Today’s post is a massive deviation from my lighthearted ramblings about the hilarious side of parenting and the miscellaneous nuggets of wisdom I’ve learned along the way. Maybe not a total deviation because today’s post IS about an episode in my parenting journey and the lessons I learned through the experience, just not a funny one.
My husband and I lost a very close friend to brain cancer last month. Our families spent lots of time together over the past decade, having babies, raising small children, sharing meals and doing fun activities. Our first instinct was to protect our seven-year-old son from the truth, if only for a short while longer. We wanted to spare him the harsh reality that death is a very real and fundamental part of life. When the end was finally upon us, we knew there would be no way around telling him.
While we didn’t over share and offered up only as much information as he asked for, it was clear that our little boy’s brain was putting some things together. He asked, “How old was Erik when he died?” “How old are you, Dad?” While we were wrestling with our own sadness over the loss of a friend, we were forced to deal with the sadness of knowing our mostly innocent little boy (minus the occasional indiscretion), was having to face some pretty harsh realities about this life we live. Life can be pretty damn cruel at times. Who wouldn’t want to protect their child from that? On the other hand, there is a fine line between sheltering your child and not giving them the tools necessary to succeed in life without you. We aren’t born with the ability to cope with the curveballs life offers up, they are taught to us by our parents, teachers and mentors. If we are to disregard death altogether, are we doing our children a favor or a disservice?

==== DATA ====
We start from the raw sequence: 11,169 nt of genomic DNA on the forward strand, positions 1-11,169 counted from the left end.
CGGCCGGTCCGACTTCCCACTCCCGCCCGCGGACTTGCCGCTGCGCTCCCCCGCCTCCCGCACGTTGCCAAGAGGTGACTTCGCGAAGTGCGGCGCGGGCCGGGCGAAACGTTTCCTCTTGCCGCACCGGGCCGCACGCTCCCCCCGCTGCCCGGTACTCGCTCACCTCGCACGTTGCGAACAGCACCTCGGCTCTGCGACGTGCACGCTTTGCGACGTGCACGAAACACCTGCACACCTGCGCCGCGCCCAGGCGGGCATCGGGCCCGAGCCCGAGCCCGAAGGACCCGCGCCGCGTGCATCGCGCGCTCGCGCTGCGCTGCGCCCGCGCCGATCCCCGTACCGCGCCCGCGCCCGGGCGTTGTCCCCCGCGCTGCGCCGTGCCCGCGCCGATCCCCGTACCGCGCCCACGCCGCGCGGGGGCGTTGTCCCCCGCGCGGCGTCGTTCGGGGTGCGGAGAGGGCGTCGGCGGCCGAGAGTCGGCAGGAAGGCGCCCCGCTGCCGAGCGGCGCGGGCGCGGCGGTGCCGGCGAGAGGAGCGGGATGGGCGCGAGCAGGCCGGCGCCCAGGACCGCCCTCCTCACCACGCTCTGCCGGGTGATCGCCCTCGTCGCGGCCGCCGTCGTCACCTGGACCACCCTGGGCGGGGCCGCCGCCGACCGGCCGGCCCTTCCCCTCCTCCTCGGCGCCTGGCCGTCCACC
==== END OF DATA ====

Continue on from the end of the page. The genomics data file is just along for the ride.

While dealing with truth can be unsettling and disturbing at times, you can often find a silver lining if you look closely enough. While my son has definitely been thinking about our friend’s death and what that looks like in the broader scope of his little life, he has been open with us about his feelings. This morning, he happened upon a picture of our friend and told me, “Mom, I’m sad about Erik.” When I drop him at school these days, he’s been showering me with hugs and kisses. Though the reality of losing loved ones can be crippling to some, it can also propel you to live more consciously. Isn’t that what I want for my son? The skills to cope with life, death and feelings, both good and bad. And the ability to manage healthy relationships, where one can be both open and honest.
Though it’s been difficult on many levels, I’m glad my husband and I chose honesty. Unfortunately, parenthood doesn’t come with an instruction manual, although we all wish it did. Chapter 229. How To Handle the Death of a Close Family Friend With Your Seven-Year-Old Son (wouldn’t that be nice?). Instead we settle for trying our hardest and hoping for the best.